Trump tweets US has ‘three choices’ when it comes to its response to Turkey’s assault on Kurdish forces in Syria.
Huge plumes of smoke billowed into the sky as Turkey pressed ahead with its assault against Kurdish forces in northeastern Syria, pounding the region with air raids and artillery fire amid heavy fighting that sent panicked civilians on both sides of the border fleeing.
Tens of thousands of people in Syria scrambled to escape the violence, according to the United Nations, as the Turkish offensive against the Kurdish-led Syrian Democratic Forces (SDF) continued at a fierce pace for a second day on Thursday.
Footage posted online showed residents fleeing with their belongings loaded into vehicles, and some even escaping on foot, while aid agencies warned that an estimated 450,000 people living within five kilometres (three miles) of the border were at risk.
Al Jazeera’s Charles Stratford, reporting from the Turkish border town of Akcakale, said much of Turkey’s “intense bombardment” was concentrated on Tel Abyad, a town right on the other side the frontier that had been without electricity for the last 24 hours.
In response to the Turkish bombardment, a barrage of shells from the Syrian side rained down on Akcakale, where the streets were practically empty.
“We’ve had loudspeakers being used by the army to tell civilians to stay in their homes,” Stratford said. As evening set in, he added, the situation appeared to be relatively calm after “a day of intense shelling” and reports of families fleeing to seek safety.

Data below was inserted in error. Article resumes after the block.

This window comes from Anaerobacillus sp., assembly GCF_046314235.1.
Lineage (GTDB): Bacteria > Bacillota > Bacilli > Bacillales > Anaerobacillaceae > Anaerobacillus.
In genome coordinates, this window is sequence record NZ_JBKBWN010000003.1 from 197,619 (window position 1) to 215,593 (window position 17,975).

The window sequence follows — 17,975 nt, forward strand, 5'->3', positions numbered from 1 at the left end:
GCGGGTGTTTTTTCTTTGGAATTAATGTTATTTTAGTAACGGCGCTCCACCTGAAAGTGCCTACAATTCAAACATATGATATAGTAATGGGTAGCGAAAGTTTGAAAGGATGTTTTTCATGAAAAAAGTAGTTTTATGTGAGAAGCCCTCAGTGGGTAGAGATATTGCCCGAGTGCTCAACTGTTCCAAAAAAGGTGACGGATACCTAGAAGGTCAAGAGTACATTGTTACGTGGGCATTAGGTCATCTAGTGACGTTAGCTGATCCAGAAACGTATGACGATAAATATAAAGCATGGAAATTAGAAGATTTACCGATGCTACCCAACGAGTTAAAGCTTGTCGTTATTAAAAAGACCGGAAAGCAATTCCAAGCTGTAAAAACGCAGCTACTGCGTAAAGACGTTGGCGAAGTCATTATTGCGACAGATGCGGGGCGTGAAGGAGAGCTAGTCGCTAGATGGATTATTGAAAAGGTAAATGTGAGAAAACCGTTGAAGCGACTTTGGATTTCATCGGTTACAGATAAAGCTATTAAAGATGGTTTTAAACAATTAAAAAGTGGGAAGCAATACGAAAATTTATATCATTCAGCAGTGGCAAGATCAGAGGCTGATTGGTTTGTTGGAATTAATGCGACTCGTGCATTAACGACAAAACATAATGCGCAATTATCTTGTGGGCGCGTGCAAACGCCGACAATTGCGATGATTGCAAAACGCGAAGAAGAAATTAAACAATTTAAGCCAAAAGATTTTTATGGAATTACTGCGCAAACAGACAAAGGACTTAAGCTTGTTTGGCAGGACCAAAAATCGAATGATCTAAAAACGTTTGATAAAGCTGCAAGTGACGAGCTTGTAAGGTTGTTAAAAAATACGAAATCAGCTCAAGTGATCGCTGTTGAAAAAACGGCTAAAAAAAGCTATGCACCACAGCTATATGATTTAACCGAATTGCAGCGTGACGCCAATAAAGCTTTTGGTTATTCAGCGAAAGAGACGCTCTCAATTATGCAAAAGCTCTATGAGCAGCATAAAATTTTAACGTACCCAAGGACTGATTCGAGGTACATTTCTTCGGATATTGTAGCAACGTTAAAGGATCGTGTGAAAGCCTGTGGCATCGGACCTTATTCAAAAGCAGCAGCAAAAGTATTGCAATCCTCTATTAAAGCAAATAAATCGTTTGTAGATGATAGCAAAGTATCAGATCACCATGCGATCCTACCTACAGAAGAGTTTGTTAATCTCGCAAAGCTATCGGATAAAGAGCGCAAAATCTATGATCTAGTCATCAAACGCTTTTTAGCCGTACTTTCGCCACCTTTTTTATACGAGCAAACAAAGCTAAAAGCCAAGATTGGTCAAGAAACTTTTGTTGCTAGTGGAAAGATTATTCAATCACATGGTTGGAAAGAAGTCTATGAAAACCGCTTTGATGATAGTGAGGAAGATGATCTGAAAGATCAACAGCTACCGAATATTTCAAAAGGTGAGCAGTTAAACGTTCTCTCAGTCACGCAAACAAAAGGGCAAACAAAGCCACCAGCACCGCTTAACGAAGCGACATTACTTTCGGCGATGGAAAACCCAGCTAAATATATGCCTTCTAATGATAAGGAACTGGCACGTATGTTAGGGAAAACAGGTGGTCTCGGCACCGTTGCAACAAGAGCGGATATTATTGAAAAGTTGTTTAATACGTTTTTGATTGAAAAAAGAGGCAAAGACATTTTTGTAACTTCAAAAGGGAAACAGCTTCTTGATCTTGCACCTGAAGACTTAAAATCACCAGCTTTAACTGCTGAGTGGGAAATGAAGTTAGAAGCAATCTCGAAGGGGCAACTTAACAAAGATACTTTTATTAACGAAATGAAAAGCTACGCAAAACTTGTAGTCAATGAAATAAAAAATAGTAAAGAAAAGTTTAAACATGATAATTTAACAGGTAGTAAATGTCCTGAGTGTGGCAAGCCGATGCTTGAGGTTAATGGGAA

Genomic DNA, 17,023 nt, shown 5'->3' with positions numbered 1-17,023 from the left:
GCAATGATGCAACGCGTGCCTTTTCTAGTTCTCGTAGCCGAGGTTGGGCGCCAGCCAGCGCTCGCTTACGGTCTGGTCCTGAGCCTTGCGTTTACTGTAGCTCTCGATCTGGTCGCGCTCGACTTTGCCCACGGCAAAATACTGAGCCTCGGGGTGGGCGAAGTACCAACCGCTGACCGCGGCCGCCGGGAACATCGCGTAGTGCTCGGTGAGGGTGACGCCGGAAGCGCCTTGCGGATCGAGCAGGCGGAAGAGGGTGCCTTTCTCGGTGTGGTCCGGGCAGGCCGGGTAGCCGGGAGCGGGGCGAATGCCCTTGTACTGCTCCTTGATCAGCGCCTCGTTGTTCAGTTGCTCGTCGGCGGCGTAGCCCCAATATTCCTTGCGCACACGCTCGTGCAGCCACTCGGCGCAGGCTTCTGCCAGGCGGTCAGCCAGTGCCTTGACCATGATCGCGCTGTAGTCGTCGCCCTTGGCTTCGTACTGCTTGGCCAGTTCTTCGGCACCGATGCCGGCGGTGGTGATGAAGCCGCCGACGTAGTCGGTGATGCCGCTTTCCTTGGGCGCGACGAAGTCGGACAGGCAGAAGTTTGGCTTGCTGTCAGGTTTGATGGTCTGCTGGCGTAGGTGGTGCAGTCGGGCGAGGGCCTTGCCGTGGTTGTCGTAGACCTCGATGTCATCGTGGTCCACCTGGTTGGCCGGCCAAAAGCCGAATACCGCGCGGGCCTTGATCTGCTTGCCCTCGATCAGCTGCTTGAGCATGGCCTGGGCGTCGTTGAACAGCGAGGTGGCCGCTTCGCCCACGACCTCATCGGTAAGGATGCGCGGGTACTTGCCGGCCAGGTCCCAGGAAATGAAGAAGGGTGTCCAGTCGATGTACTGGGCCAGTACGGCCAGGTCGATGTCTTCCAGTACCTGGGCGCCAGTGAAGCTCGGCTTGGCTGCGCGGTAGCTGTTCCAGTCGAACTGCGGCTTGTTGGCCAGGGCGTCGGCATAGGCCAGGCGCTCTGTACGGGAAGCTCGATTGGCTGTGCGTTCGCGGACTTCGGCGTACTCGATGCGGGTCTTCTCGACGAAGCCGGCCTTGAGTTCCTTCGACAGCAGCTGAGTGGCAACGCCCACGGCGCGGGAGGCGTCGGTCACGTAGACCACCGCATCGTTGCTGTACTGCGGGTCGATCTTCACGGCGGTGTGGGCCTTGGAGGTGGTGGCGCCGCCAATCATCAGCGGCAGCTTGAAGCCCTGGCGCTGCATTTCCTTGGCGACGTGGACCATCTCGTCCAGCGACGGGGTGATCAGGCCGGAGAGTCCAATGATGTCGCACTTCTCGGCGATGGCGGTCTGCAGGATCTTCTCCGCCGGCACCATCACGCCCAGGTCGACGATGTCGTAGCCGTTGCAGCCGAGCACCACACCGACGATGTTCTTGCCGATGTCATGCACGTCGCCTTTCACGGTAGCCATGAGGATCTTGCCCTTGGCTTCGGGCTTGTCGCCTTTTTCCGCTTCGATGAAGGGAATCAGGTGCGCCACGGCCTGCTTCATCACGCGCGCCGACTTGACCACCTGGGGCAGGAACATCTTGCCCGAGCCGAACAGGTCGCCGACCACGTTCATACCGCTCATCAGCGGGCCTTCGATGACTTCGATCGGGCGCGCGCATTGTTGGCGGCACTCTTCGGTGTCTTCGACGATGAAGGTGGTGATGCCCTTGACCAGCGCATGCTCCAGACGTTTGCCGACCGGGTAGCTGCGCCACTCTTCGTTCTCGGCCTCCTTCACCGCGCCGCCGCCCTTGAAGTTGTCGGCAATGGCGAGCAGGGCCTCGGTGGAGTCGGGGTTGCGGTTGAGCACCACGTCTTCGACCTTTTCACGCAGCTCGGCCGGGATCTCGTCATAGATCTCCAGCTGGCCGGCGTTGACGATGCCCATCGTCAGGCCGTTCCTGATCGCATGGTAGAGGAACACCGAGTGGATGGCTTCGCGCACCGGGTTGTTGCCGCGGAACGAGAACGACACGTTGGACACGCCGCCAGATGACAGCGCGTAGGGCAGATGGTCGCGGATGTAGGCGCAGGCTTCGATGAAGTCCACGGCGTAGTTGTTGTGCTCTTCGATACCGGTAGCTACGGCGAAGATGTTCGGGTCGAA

Launched on Wednesday, the Turkish ground and air assault began three days after US President Donald Trump announced that his country’s troops would be withdrawn from their positions near the border alongside the SDF, the main ally of Washington in the fight against ISIL and a group that has expanded its control in northern and eastern Syria amid the chaos of Syria’s eight-year war.
But Ankara sees the presence of the SDF near its border as a major security threat as the group is spearheaded by the Kurdish People’s Protection Units (YPG). Turkey considers the YPG a “terrorist organisation” and an extension of the outlawed Kurdistan Workers’ Party (PKK), which has waged a decades-long bloody armed campaign for autonomy in Turkey.
In a Twitter post on Thursday, the Turkish defence ministry said that 174 “terrorists” had been killed so far in the offensive, dubbed “Operation Peace Spring”. The number, which could not be independently verified, included 19 alleged fighters killed in an air raid on a YPG shelter in Ras al-Ain.
Meanwhile, both Turkish and SDF officials reported civilian casualties. SDF mortar and rocket fire killed at least six civilians in Turkey’s southern Mardin and Sanifurla provinces, according to the provincial governors’ offices, while Turkish attacks left at least nine civilians in SDF-controlled parts of Syria dead, the group said.
Thursday’s developments came as a senior official of the government of Syrian President Bashar al-Assad ruled out Damascus holding any talks with the SDF, accusing the group of pursuing a separatist agenda that gave Turkey a pretext to violate Syria’s sovereignty.
Asked about whether the government should resume dialogue with the Kurdish-led forces, Faisal Maqdad, the Syrian deputy foreign minister, said the “armed groups had betrayed their country and committed crimes against it”.